The Macintosh version of
Quicken is alive and well, according to Intuit spokesperson Jodi Reinman. Reinman refuted reports floating on the Web that Quicken for Mac has been cancelled, in a telephone interview with Macworld on Wednesday.
Following Intuit’s announcement yesterday of a new version of Quicken for Windows, some Mac users have asked the company when the next version for the Mac was to be announced. Ill-informed customer service reps employed by Intuit have erroneously told Mac customers that Quicken 2007 would be last version for the Mac platform.
Reinman told Macworld that that’s not the case, and that Quicken for the Mac is alive and well for the 2008 season, though it’ll be a while longer before Mac users hear about what the popular personal financial management software has up its sleeve for the new year.
Intuit has moved its Quicken for Mac release schedule because of Mac OS X v10.5 “Leopard’s” forthcoming release, according to information from Intuit. Apple initially intended to release Leopard earlier this year but
postponed its release until October in order to focus development efforts on the iPhone, which launched in late June.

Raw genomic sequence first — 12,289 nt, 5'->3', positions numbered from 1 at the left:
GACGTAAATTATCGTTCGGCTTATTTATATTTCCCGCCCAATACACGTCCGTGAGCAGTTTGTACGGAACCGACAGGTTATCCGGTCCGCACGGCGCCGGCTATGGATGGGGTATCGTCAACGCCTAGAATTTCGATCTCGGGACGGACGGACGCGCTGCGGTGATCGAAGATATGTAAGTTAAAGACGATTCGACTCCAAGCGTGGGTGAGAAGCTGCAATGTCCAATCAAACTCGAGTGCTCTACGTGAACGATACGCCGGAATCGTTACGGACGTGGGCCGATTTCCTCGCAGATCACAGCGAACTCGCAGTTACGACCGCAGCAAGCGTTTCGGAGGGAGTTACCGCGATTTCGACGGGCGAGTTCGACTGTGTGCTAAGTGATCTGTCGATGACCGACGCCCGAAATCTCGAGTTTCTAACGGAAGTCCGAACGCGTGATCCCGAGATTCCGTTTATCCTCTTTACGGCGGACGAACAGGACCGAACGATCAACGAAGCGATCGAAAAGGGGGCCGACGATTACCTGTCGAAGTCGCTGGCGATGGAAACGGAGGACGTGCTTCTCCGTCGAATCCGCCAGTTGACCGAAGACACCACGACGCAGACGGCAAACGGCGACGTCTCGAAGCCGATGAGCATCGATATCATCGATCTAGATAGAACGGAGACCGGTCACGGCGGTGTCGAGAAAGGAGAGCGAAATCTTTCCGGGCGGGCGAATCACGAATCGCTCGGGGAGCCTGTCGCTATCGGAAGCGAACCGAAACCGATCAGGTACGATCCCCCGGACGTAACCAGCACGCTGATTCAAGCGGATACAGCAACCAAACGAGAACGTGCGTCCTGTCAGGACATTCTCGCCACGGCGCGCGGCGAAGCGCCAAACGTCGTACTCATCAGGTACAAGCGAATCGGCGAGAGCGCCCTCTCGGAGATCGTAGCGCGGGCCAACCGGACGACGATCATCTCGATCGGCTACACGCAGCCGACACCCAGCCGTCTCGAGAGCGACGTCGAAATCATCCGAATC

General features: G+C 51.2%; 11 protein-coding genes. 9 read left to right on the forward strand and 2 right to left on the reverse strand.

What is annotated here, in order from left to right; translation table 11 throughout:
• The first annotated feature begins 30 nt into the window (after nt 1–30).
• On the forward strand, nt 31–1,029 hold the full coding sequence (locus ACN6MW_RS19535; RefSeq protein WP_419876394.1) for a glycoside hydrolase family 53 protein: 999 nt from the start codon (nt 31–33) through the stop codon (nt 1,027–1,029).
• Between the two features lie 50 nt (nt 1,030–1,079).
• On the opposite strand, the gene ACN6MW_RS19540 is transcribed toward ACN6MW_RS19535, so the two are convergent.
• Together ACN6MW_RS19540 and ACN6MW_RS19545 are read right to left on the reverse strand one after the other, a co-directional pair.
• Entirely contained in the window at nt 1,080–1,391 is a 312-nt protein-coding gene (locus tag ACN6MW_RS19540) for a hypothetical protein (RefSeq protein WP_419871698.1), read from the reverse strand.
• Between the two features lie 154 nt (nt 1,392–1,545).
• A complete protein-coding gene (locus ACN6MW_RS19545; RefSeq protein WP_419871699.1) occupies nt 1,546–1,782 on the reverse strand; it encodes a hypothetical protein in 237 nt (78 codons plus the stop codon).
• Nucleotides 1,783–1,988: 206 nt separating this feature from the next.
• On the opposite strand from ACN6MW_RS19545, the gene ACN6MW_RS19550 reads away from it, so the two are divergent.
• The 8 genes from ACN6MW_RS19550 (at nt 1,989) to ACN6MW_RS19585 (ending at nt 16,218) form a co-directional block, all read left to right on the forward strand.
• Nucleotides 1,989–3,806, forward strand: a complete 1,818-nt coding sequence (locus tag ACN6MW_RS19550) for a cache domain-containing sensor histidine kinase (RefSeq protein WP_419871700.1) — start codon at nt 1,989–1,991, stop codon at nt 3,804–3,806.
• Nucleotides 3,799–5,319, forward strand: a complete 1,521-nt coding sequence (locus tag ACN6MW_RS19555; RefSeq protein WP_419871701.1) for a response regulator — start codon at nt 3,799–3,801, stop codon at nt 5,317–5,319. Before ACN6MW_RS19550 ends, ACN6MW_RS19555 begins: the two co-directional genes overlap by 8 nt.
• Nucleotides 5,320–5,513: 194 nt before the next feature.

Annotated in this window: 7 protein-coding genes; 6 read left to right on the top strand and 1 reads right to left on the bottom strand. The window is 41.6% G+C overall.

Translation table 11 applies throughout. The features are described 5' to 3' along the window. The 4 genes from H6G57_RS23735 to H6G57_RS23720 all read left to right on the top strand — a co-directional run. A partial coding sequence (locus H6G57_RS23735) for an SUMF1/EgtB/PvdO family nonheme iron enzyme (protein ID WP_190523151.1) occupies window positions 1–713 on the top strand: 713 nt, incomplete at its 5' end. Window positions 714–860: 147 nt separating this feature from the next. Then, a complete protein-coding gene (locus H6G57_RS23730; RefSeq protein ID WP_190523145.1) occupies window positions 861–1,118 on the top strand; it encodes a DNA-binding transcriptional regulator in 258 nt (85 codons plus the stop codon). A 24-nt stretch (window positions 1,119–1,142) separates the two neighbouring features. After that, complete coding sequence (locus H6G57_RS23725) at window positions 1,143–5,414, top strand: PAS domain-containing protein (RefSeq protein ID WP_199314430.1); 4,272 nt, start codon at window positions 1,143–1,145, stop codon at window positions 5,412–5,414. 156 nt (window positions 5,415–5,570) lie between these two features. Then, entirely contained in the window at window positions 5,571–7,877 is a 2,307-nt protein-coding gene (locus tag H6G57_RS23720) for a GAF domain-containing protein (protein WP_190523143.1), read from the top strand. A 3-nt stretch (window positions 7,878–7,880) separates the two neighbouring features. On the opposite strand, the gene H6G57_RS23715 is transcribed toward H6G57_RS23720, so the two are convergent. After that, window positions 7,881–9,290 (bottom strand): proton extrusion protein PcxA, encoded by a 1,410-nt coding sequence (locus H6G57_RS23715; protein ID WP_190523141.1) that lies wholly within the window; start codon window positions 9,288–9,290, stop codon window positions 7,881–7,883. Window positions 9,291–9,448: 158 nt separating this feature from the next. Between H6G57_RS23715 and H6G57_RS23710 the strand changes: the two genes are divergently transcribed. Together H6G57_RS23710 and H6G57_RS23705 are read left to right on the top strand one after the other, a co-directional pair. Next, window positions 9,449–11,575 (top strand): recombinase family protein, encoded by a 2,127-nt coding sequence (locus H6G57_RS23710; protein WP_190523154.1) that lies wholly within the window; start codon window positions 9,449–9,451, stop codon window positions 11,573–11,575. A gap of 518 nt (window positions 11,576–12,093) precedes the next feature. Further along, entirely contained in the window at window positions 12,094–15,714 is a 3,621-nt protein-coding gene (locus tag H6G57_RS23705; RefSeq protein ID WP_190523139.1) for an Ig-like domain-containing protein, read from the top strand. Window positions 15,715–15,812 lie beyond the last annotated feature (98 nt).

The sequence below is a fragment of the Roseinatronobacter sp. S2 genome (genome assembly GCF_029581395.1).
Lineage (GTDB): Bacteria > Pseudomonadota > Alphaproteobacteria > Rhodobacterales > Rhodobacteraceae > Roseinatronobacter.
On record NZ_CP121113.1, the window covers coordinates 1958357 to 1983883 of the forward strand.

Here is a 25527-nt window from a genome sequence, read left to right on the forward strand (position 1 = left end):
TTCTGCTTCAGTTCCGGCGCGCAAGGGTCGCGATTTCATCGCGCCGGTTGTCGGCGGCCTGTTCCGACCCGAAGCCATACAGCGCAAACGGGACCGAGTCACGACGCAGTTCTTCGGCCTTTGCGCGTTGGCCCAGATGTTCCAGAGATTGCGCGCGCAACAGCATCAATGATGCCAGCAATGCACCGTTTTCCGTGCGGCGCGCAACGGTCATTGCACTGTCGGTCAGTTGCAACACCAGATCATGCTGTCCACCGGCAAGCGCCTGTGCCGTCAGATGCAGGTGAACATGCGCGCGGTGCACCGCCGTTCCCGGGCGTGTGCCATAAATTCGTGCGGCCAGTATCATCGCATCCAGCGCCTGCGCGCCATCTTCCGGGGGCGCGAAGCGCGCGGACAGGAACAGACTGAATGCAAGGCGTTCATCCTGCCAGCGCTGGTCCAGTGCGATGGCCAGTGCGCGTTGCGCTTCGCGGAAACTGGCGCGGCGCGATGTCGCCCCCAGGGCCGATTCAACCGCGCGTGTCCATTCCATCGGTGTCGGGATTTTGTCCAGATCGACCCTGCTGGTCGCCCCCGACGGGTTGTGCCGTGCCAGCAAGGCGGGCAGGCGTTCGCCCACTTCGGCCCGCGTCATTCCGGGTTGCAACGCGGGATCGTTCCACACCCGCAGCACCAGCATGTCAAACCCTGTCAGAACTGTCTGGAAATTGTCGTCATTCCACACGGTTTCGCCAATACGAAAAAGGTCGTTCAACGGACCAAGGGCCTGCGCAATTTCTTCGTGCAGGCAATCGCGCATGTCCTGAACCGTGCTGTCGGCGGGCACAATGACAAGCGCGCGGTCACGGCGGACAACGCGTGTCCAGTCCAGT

Quicken is the second high-profile commercial Mac software application to see its release schedule slip in recent weeks — Microsoft has also announced plans to push back Office 2008’s release on the Mac platform until
mid-January 2008. Microsoft Mac Business Unit general manager Craig Eisler said it “was no one thing” that caused the delay, just a confluence of events including Apple’s switch to Intel processors, new development tools and the integration of new file formats from the PC version of Office that created a “perfect storm.”
Intuit’s Reinman did reveal, however, that Intuit is working on an online version of Quicken, designed for users who have never used financial management software before — a platform-agnostic version of Quicken that works through a Web browser. Quicken Online will not communicate with the desktop software, according to Reinman.
Quicken Online is being privately beta-tested, though interested parties can try to
request access if they’re interested.